Linda Coakley, a seasoned director, playwright and facilitator for several arts programs, has been collecting tales from around the world for 25 years. She says she realized the reason why when she met with enthusiastic young actors recently.
“I said to myself, it’s time, when I saw these firecrackers.”
She met with Grade 5 Meadowfields School students after school at Th’YARC for six weeks, teaching dramatic story telling. During the program each student was instructed to select a significant prop and costume.
The students performed for parents, as well as other schools, in late February, presenting tales from Hawaii, Korea, Denmark, India and other countries. The audience was instructed to sit on stage during performances to create a more intimate experience.
“You really want the relationship to be a deep and rich one. The closer you are, the more you connect,” said Coakley.
Through another arts program (Perform!), she taught Grade 4, 5, and 6 students at Arcadia Consolidated School. The young performers entertained classmates with their Drones to Dreamers play about inventors and inventions of Atlantic Canada at the conclusion of the program. The participants created handmade decorated top hats for the show.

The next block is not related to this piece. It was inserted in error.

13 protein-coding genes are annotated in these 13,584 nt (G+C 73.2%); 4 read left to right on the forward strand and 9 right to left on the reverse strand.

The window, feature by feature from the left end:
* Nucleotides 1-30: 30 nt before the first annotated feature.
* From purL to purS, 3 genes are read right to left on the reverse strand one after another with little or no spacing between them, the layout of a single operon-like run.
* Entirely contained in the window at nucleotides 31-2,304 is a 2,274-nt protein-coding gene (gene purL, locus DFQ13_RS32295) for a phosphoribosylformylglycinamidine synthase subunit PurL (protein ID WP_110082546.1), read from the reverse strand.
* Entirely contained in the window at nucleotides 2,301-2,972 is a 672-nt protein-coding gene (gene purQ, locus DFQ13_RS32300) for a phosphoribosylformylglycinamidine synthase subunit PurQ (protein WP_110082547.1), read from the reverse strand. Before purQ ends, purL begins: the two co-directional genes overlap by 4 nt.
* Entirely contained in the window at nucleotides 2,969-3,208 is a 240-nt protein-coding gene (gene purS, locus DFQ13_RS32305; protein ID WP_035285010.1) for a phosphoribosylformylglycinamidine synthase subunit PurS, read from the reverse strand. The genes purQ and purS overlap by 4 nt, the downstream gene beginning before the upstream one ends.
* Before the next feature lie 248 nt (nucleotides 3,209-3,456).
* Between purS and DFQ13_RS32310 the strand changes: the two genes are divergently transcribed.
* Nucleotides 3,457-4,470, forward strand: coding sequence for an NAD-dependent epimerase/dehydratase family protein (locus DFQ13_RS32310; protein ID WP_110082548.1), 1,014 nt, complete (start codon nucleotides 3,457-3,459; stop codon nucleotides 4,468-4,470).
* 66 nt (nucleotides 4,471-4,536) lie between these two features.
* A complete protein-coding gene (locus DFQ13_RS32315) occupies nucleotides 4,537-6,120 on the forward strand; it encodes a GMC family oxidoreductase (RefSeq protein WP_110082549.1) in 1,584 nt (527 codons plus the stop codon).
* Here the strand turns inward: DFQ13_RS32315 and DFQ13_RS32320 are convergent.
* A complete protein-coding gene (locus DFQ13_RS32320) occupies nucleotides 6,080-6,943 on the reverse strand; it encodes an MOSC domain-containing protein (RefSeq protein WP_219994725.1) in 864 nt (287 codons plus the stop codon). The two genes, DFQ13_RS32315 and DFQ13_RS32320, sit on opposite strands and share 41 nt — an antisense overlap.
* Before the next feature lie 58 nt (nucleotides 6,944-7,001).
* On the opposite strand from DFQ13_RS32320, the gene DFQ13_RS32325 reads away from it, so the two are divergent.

Ask Coakley how the children are benefitting from these acting experiences and the words come tumbling out.
“Three language arts teachers were here last night and they said, we are seeing these children in new ways. The confidence this has given them… the expression on faces that we haven’t seen in more timid and reserved children.
“I like the energy exchange with the audience. Also, you know you need good eye contact, how to pause and understand rate and volume… in any profession.
“They learn to respect each other and it builds listening and critical thinking skills,” she said.
The Tales and Tellers project was funded through Nova Scotia Tourism and Culture. Perform! is a program of Theatre Nova Scotia.